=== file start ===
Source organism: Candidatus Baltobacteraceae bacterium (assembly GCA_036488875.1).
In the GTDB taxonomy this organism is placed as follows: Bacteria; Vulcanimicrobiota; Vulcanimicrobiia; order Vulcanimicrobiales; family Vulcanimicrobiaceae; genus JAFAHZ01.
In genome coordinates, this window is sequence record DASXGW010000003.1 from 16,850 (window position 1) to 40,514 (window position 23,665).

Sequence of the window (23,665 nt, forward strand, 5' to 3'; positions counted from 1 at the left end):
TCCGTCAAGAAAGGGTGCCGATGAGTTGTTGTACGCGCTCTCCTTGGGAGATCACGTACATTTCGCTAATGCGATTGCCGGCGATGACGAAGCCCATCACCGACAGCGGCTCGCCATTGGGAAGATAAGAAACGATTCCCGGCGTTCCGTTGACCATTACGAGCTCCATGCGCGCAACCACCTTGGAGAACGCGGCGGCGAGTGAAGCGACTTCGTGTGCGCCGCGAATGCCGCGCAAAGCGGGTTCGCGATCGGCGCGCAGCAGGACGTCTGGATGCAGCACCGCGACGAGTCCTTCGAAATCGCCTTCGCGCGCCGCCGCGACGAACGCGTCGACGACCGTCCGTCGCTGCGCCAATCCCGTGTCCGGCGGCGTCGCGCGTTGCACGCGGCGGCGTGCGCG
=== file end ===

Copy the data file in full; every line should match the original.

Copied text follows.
Source organism: Candidatus Baltobacteraceae bacterium (assembly GCA_036488875.1).
In the GTDB taxonomy this organism is placed as follows: Bacteria; Vulcanimicrobiota; Vulcanimicrobiia; order Vulcanimicrobiales; family Vulcanimicrobiaceae; genus JAFAHZ01.
In genome coordinates, this window is sequence record DASXGW010000003.1 from 16,850 (window position 1) to 40,514 (window position 23,665).

Sequence of the window (23,665 nt, forward strand, 5' to 3'; positions counted from 1 at the left end):
TCCGTCAAGAAAGGGTGCCGATGAGTTGTTGTACGCGCTCTCCTTGGGAGATCACGTACATTTCGCTAATGCGATTGCCGGCGATGACGAAGCCCATCACCGACAGCGGCTCGCCATTGGGAAGATAAGAAACGATTCCCGGCGTTCCGTTGACCATTACGAGCTCCATGCGCGCAACCACCTTGGAGAACGCGGCGGCGAGTGAAGCGACTTCGTGTGCGCCGCGAATGCCGCGCAAAGCGGGTTCGCGATCGGCGCGCAGCAGGACGTCTGGATGCAGCACCGCGACGAGTCCTTCGAAATCGCCTTCGCGCGCCGCCGCGACGAACGCGTCGACGACCGTCCGTCGCTGCGCCAATCCCGTGTCCGGCGGCGTCGCGCGTTGCACGCGGCGGCGTGCGCG